Despite my adoration of this band in the nineties and since – although let's forget about A New Morning, eh? – much of the reformation activity of Suede has kinda passed me by. I missed the album shows in 2011 by virtue of being 3,500 miles west of London for Festival Kinetik in Montreal, and I'll be missing the big Alexandra Palace show this coming weekend as I'll be at Resistanz in Sheffield. However, the chance to see the band with just a couple of hundred people in the confines of Rough Trade East was too good to pass up, so I ordered the new album in advance – as did my girlfriend – so we could both head along.
It has been a while since I last saw Suede – I saw them twice on the Coming Up tour, an extraordinary show at the Roundhouse in Camden (December '96), followed by another show in Reading the following Spring – so I was interested to see, post-reunion, quite whether they had the power live that they did then. And as they took to the stage, and ripped into the new album opener Barriers, the answer was a resounding yes.
Barriers is pretty much exactly the kind of thing I wanted to hear from a rejuvenated Suede – an urgent drum beat hammers like an excited heartbeat, before exploding into a glorious, soaring chorus, and while it sounds great on record, it was a storming, life-affirming three minutes live, and the whole band were notably smiling away as the song finished, seemingly picking up where they left off with Coming Up seventeen (!) years ago. And for Brett Anderson and Neil Codling in particular, it looks as if they've done some deal somewhere to keep them looking lithe and youthful, as they both belied their years in both looks and actions.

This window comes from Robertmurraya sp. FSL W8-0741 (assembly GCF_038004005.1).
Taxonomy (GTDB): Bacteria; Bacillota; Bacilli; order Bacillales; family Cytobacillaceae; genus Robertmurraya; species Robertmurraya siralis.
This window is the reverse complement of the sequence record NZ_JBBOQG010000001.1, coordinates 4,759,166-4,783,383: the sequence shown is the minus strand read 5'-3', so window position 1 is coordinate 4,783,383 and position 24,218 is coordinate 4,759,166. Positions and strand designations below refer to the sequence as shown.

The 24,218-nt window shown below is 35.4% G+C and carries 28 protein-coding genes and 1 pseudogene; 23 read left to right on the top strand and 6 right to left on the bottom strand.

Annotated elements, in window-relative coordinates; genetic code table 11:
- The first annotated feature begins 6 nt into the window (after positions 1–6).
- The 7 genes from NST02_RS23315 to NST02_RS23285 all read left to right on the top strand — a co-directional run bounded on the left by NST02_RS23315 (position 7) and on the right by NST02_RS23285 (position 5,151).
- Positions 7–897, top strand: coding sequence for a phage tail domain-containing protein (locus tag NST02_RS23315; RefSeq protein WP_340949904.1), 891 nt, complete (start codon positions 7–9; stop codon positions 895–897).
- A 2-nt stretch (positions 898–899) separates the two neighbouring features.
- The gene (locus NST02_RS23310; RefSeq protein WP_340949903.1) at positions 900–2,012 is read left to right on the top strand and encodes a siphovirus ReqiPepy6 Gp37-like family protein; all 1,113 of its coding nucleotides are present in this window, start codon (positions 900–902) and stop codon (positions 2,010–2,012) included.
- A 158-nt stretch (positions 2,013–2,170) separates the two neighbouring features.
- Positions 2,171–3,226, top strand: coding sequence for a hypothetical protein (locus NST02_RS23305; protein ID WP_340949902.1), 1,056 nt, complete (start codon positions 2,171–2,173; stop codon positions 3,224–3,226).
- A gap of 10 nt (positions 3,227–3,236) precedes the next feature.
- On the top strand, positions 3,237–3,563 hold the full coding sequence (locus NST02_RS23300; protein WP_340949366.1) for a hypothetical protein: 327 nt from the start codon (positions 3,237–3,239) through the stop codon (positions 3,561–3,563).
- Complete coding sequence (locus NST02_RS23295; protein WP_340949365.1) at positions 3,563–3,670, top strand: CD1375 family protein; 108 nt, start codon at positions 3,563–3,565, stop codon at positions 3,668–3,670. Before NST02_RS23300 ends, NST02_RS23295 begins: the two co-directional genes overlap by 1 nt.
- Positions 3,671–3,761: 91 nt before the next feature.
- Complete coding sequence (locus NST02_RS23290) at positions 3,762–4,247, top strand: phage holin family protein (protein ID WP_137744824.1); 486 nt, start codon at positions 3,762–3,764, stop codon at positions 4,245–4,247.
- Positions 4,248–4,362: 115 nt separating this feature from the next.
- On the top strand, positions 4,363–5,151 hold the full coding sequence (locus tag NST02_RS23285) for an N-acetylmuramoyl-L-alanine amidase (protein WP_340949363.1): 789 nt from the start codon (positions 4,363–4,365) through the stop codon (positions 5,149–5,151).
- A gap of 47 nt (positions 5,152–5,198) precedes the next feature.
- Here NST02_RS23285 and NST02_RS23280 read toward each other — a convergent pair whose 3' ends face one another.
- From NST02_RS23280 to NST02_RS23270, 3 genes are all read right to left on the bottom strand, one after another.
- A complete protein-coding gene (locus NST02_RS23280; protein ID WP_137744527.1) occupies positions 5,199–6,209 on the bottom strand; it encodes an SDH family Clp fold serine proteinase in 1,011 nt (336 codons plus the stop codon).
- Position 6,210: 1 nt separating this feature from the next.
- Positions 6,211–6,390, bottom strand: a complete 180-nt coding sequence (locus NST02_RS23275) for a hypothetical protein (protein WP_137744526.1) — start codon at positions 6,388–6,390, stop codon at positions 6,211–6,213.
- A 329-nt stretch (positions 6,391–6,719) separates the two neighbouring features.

Well, maybe only in looks for Neil Codling, whose habit of looking effortlessly cool while seemingly not doing too much onstage is the same as ever. Brett was all over the stage, exorting the crowd, dancing away, and putting his all into his vocals. This is no reformation for the money only, this is a band who perhaps are aware that their critical record needed a bit of rebalancing. And while their new material is hardly reinventing the wheel, it is back to Suede doing what they do best. Dark-edged indie-pop songs, that tell tales of love, sex and melancholy amidst the underbelly of London, with moments of celebrationary joy that is hard not to get carried along with.
As was proven time and again during this forty-five minute set. Initially we thought it was going to be a run through the whole album, after they blitzed through the first three songs from Bloodsports in order – but those teeny fears were dispelled as the grinding, filthy riff to Filmstar invaded our senses, and started the first mini-moshpit of the night down the front.
It Starts And Ends With You
Sometimes I Feel I’ll Float Away
Following that, there were a mini torrent of old favourites amidst a few more new songs, but interestingly the old songs were only from the debut album, and Coming Up. Nothing from the later albums was not surprising in the slightest, but what was, was the lack of Dog Man Star material. But then, thinking about it, with the starry-eyed, skygazing hooks of the new songs, it fits in much better with the old songs that they played. Particularly Hit Me, another of the new, uptempo tracks, with a huge chorus that flowed perfectly straight into the closing Trash and Beautiful Ones, two songs that are Suede at their most exuberant and populist.
It is a fine line, too, between aiming for populism and throwing away all that was great – as many bands have found to their cost in the past – but here is a band who acknowledge their past mistakes – a number of them could charitably be described as drug-influenced – and have pretty much reset their path to the one they should have taken all the long. Most returning bands after this long barely have a good single in them, never mind an album, but Suede have managed to return with a cracking album and an equally good live performance, and for the first time seeing the band in so long, hearing the old and new work so well together was a heck of a buzz.